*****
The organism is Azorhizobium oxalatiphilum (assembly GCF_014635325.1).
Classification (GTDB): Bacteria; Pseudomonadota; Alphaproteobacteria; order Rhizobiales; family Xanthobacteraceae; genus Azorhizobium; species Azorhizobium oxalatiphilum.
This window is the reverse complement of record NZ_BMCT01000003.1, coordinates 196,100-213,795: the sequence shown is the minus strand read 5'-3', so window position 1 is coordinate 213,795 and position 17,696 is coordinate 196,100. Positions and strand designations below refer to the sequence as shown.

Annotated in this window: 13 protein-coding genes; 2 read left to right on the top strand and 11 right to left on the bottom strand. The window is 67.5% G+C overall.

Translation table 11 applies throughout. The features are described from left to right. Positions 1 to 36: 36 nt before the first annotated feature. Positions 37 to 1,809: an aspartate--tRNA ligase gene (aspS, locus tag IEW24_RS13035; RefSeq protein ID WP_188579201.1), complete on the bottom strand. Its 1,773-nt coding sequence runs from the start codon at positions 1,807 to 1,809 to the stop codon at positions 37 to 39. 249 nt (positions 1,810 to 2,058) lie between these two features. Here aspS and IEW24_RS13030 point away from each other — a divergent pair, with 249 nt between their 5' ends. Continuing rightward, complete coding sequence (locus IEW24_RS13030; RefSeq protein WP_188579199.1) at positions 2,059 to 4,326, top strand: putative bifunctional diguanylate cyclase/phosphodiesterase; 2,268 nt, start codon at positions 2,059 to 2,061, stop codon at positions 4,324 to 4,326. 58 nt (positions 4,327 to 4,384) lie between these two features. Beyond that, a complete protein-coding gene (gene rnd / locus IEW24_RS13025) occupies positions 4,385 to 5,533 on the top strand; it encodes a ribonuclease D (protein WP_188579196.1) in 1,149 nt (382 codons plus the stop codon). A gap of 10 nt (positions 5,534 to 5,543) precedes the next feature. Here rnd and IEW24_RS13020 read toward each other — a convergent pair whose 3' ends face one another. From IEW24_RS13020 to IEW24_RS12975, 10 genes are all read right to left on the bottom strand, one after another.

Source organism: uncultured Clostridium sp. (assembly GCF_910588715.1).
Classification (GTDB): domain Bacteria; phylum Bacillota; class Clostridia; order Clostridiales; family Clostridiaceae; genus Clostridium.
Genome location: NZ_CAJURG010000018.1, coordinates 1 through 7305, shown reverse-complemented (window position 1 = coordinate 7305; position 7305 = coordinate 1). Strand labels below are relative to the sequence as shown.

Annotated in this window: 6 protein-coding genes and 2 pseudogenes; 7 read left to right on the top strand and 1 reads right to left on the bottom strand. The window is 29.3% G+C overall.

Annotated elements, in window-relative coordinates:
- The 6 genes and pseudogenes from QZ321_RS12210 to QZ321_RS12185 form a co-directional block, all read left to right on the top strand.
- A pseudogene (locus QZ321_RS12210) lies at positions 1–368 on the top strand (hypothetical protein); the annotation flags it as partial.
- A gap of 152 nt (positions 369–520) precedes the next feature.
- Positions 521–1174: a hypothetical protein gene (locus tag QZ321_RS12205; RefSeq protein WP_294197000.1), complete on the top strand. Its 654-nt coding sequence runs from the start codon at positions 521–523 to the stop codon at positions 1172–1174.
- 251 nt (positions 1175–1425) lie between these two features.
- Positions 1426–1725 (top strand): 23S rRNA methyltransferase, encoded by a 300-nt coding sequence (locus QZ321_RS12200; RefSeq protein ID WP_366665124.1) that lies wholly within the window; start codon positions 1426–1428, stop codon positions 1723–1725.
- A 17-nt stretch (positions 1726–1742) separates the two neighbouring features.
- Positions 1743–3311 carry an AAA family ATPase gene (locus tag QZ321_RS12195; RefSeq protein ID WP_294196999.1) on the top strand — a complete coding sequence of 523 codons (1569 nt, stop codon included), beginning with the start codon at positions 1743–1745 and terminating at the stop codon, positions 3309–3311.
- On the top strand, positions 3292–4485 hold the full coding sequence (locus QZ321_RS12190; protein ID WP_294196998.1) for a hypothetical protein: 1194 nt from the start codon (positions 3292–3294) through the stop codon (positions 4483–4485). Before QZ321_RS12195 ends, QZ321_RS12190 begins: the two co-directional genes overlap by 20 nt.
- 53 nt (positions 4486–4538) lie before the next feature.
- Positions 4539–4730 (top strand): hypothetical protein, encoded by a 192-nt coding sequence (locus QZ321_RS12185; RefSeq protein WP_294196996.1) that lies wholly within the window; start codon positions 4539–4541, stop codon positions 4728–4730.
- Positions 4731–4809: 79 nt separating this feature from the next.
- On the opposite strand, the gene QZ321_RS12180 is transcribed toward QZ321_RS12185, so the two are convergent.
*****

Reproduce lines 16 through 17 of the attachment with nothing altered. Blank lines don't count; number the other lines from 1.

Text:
- Positions 1426–1725 (top strand): 23S rRNA methyltransferase, encoded by a 300-nt coding sequence (locus QZ321_RS12200; RefSeq protein ID WP_366665124.1) that lies wholly within the window; start codon positions 1426–1428, stop codon positions 1723–1725.
- A 17-nt stretch (positions 1726–1742) separates the two neighbouring features.